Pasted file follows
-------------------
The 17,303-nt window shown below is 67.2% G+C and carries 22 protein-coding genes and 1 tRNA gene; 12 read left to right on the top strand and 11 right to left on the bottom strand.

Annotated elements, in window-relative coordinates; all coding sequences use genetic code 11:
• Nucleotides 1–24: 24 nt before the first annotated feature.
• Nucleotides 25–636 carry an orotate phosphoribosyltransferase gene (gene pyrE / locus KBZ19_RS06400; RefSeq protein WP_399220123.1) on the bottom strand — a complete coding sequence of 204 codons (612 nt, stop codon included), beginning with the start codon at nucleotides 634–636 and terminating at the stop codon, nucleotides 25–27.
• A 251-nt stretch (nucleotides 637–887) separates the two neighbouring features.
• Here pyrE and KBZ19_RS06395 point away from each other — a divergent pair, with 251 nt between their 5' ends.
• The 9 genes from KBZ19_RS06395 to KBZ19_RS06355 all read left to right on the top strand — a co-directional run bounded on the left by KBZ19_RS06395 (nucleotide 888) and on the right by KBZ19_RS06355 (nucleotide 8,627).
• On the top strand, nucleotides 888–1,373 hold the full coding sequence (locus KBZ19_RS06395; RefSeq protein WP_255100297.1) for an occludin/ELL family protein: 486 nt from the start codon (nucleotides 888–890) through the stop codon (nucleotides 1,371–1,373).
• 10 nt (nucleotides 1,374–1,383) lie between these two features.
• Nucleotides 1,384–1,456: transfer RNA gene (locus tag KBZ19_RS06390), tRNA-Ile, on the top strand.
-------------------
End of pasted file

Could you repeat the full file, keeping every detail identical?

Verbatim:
The 17,303-nt window shown below is 67.2% G+C and carries 22 protein-coding genes and 1 tRNA gene; 12 read left to right on the top strand and 11 right to left on the bottom strand.

Annotated elements, in window-relative coordinates; all coding sequences use genetic code 11:
• Nucleotides 1–24: 24 nt before the first annotated feature.
• Nucleotides 25–636 carry an orotate phosphoribosyltransferase gene (gene pyrE / locus KBZ19_RS06400; RefSeq protein WP_399220123.1) on the bottom strand — a complete coding sequence of 204 codons (612 nt, stop codon included), beginning with the start codon at nucleotides 634–636 and terminating at the stop codon, nucleotides 25–27.
• A 251-nt stretch (nucleotides 637–887) separates the two neighbouring features.
• Here pyrE and KBZ19_RS06395 point away from each other — a divergent pair, with 251 nt between their 5' ends.
• The 9 genes from KBZ19_RS06395 to KBZ19_RS06355 all read left to right on the top strand — a co-directional run bounded on the left by KBZ19_RS06395 (nucleotide 888) and on the right by KBZ19_RS06355 (nucleotide 8,627).
• On the top strand, nucleotides 888–1,373 hold the full coding sequence (locus KBZ19_RS06395; RefSeq protein WP_255100297.1) for an occludin/ELL family protein: 486 nt from the start codon (nucleotides 888–890) through the stop codon (nucleotides 1,371–1,373).
• 10 nt (nucleotides 1,374–1,383) lie between these two features.
• Nucleotides 1,384–1,456: transfer RNA gene (locus tag KBZ19_RS06390), tRNA-Ile, on the top strand.